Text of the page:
Keeping a roof overhead is an important concern
when your income drops. If you rank your bills in
order of priority, chances are housing is at or near
the top of the list.
When you are under the financial stress of reduced
or lost income, one of the biggest expenses is
housing. Housing expenses include mortgage or
rent payments, insurance, taxes, household
maintenance and repair, utility bills, furnishings,
and cleaning supplies.
When income drops, careful planning can help you
avoid eviction from your rental unit or the loss of
If you rent, tell your landlord about your situation
before rent is due. Ask for a temporary
postponement until your income resumes. Offer to
provide some service, such as painting, in exchange
for rent. Suggest making smaller payments for a
month or two, with the understanding that you will
catch up when your income increases again. Often
it costs money for a landlord to change tenants so
they may be willing to work with you.
Laws regarding failure to pay rent on time vary among states. It is important to know the laws in your state. If you think your loss of income will continue for more than a few months, you may have to consider moving to lower cost rental housing.
With reduced or lost income, you quickly feel the
stress of a sizable mortgage payment on your
finances. If your loss of income will only be for a few months,
you may be able to cut back on other expenses and
continue to meet your mortgage payments. Read Sizing Up Your Financial Situation, Controlling Spending, and Meeting Your Insurance Needs for more information.)
Important: If you miss a mortgage payment,
you have defaulted on your contract and your
lender can begin foreclosure on your home.
If meeting your mortgage payment appears
impossible, contact your lender immediately before
you miss the first payment. You may be able to skip a payment or arrange a lower payment. Go in person and take along a new
spending plan that fits your reduced income.
Most lenders would rather avoid the time and cost
involved in a foreclosure if another alternative can
be worked out. If your loss of income is going to last a long time or
be permanent, you will need to consider other options. You do not have to live under the extreme
stress and strain of meeting mortgage payments that
are too high. Some options you have are:
- Taking in a boarder and using the money toward mortgage payments.
- Renting your house to someone else and renting less costly housing for yourself. (Check the affect this will have on taxes and changes needed on insurance coverage.)
- Selling your house and buying or renting less costly housing.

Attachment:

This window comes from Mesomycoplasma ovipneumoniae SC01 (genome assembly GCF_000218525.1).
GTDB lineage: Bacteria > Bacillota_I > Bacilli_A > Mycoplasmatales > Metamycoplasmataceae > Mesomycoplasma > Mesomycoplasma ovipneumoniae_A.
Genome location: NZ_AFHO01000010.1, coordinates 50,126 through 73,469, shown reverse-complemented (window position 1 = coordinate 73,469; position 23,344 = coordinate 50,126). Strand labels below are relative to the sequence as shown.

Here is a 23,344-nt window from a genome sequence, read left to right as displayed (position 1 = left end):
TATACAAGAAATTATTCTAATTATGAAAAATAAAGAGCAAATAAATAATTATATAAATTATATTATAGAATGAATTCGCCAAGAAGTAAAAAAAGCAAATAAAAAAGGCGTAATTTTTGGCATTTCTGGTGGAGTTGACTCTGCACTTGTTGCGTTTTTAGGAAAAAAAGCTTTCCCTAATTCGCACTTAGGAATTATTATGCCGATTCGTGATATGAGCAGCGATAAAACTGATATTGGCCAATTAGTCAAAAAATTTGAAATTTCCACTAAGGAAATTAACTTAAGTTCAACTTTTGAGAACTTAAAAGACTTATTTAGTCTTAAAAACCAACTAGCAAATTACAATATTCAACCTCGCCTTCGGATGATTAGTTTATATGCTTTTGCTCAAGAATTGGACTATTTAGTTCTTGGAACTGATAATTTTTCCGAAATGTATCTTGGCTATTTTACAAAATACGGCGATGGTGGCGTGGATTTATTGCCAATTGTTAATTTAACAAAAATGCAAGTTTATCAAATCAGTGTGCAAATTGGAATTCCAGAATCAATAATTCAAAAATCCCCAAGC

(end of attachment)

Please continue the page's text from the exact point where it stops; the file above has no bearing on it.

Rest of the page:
- Moving in with relatives or friends. Offer to share some of the housing costs.
- Deeding your house back to the lender. You may not lose much. For example, if you have been paying on a 30-year mortgage for 10 years, you have not paid for much of the house yet-only about 10 percent. If you choose deeding the house back to the lender in lieu of foreclosure, and the house has decreased in value, you are still responsible for the total amount of the loan and must pay the lender the difference. If by staying in this house you will not have enough money for food or other necessities, you may find it less stressful to leave the house and find less expensive housing.
Other Housing Costs: Insurance Payments
Homeowner’s or renter’s insurance protects you in case
of loss or damage to property. During times of reduced
income, it is important to have property insured. If
you can not make an insurance premium payment,
call or write your agent or the company. There may be
some leeway (10 to 30 day “grace period”) for a late
premium payment. Not paying insurance on your
mortgaged home is considered defaulting on the
Shopping around for property insurance from a lowerpriced,
licensed insurer can save you money.
Contact the agency in your state responsible for licensing insurance
companies and ask for a list showing typical prices
charged by different licensed companies. Then call at
least three of the lowest-priced insurers to learn what
they would charge you for the coverage you need.
Make sure you purchase enough coverage to replace
the house and contents. Make certain the new policy
is in effect before dropping the old one.
If your current company offers you the least expensive
coverage, go into the office and talk to your agent.